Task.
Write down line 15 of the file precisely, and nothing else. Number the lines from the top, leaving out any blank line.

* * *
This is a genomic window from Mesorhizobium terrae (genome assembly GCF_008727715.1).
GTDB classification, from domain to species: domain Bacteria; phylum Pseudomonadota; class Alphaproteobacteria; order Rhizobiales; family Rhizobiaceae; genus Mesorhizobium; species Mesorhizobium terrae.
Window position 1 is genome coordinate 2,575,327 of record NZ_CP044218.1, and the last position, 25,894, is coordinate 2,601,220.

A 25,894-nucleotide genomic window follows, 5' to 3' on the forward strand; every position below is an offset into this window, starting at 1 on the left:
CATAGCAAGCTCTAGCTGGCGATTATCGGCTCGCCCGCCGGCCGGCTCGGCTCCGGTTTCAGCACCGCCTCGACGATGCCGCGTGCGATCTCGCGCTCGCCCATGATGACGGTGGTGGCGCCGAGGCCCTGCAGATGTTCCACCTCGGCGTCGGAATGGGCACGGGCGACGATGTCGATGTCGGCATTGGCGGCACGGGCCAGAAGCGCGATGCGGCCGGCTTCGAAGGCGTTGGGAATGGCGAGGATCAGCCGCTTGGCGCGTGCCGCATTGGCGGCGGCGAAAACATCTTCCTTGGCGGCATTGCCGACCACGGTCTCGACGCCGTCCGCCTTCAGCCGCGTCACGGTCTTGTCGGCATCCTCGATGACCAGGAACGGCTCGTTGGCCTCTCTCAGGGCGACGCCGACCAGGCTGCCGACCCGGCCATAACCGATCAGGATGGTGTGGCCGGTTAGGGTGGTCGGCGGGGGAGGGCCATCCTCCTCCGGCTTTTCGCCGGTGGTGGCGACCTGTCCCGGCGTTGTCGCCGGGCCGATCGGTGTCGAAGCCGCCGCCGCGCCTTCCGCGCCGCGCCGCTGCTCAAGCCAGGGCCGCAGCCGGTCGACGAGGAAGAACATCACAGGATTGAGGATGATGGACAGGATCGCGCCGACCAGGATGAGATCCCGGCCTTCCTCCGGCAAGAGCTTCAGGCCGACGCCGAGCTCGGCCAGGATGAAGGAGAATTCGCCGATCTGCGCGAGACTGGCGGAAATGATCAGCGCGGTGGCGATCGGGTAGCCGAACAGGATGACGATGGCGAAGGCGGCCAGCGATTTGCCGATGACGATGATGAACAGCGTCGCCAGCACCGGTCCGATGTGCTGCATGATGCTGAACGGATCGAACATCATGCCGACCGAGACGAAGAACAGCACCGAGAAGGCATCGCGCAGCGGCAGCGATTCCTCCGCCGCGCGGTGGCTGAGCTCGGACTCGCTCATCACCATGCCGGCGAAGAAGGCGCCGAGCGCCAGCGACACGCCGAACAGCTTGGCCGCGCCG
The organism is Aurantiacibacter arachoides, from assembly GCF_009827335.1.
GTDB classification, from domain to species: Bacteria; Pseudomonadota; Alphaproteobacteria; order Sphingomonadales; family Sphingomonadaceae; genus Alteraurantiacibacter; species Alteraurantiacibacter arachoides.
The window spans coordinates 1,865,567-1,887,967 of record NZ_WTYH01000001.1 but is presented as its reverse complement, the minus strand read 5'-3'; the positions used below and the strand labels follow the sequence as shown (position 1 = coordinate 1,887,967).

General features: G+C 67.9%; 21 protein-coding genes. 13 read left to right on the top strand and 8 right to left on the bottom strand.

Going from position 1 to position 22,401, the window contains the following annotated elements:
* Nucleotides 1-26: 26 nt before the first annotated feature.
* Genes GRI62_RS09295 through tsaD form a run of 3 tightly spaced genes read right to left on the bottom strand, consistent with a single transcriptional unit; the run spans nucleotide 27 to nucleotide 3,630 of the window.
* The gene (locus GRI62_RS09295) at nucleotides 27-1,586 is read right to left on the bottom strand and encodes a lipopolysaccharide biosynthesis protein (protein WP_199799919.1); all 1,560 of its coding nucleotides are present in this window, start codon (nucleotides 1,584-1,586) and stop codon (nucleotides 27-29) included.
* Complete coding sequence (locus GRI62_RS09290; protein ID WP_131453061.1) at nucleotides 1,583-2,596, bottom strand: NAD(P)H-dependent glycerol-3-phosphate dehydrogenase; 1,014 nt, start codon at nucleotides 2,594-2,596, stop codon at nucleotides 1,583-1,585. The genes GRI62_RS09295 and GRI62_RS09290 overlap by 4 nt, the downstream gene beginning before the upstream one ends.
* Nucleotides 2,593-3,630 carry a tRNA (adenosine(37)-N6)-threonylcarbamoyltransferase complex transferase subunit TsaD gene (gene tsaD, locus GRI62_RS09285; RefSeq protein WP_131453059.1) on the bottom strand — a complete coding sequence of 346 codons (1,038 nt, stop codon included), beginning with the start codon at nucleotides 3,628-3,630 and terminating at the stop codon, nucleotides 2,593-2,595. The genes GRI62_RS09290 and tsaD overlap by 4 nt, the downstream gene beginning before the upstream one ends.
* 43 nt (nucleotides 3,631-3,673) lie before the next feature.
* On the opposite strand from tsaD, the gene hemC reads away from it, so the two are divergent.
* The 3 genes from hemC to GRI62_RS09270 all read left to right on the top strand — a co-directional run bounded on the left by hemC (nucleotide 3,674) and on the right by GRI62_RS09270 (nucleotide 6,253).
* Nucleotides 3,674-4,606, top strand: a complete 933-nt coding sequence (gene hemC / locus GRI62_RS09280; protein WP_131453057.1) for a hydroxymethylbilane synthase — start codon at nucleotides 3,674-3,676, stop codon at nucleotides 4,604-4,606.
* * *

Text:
* Nucleotides 2,593-3,630 carry a tRNA (adenosine(37)-N6)-threonylcarbamoyltransferase complex transferase subunit TsaD gene (gene tsaD, locus GRI62_RS09285; RefSeq protein WP_131453059.1) on the bottom strand — a complete coding sequence of 346 codons (1,038 nt, stop codon included), beginning with the start codon at nucleotides 3,628-3,630 and terminating at the stop codon, nucleotides 2,593-2,595. The genes GRI62_RS09290 and tsaD overlap by 4 nt, the downstream gene beginning before the upstream one ends.